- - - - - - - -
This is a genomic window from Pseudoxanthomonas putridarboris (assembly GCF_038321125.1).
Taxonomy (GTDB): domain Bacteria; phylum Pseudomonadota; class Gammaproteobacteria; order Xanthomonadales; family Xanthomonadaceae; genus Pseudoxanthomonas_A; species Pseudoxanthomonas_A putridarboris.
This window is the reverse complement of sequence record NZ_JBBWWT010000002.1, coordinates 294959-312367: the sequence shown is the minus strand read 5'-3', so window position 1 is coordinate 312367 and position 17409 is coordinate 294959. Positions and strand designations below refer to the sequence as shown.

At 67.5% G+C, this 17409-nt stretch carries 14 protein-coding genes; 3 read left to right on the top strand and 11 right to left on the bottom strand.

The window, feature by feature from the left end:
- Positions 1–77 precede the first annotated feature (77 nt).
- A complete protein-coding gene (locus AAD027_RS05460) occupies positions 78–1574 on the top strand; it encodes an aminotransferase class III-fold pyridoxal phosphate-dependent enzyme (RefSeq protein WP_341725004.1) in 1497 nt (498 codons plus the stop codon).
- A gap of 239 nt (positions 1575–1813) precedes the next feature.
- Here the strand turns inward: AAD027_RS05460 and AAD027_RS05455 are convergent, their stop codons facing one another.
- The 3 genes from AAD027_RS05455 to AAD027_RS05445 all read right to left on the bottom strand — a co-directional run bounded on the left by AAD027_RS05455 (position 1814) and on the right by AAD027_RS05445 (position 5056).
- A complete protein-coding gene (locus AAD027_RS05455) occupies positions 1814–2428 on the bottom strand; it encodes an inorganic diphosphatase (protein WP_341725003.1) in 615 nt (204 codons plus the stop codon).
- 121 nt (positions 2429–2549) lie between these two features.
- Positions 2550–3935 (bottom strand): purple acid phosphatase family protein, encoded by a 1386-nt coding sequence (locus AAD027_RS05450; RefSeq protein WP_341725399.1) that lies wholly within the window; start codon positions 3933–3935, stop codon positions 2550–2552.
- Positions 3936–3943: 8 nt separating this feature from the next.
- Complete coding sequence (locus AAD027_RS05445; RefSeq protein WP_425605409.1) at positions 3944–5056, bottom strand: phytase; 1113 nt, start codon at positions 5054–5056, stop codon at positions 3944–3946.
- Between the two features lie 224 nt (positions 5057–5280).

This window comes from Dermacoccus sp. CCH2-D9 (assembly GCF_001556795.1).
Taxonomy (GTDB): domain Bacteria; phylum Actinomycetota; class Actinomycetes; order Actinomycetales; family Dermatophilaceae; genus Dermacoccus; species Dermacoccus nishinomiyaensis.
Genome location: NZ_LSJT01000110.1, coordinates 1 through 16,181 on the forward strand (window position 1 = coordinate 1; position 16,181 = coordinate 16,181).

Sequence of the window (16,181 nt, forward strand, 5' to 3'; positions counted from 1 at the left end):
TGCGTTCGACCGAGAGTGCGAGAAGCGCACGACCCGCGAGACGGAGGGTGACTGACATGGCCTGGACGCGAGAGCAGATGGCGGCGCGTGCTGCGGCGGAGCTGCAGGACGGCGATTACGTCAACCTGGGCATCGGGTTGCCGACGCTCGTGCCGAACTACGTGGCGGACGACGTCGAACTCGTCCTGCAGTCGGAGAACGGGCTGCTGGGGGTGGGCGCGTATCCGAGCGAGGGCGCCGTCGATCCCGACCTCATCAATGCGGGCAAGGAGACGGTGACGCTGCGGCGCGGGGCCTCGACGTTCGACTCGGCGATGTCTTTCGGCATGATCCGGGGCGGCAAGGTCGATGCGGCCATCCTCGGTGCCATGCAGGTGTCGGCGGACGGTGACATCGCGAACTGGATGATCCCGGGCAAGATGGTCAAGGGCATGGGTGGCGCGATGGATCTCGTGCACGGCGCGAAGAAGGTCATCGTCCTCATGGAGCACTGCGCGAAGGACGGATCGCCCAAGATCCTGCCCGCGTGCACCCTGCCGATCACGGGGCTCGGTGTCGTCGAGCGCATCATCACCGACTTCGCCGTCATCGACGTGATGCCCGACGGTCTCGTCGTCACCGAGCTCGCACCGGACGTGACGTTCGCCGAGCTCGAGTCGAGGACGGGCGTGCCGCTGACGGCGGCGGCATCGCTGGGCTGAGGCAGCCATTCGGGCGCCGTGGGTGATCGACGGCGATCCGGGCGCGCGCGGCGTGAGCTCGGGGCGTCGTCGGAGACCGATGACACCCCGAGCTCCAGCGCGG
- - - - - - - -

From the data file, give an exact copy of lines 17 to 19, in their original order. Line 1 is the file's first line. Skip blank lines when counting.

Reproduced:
This window comes from Dermacoccus sp. CCH2-D9 (assembly GCF_001556795.1).
Taxonomy (GTDB): domain Bacteria; phylum Actinomycetota; class Actinomycetes; order Actinomycetales; family Dermatophilaceae; genus Dermacoccus; species Dermacoccus nishinomiyaensis.
Genome location: NZ_LSJT01000110.1, coordinates 1 through 16,181 on the forward strand (window position 1 = coordinate 1; position 16,181 = coordinate 16,181).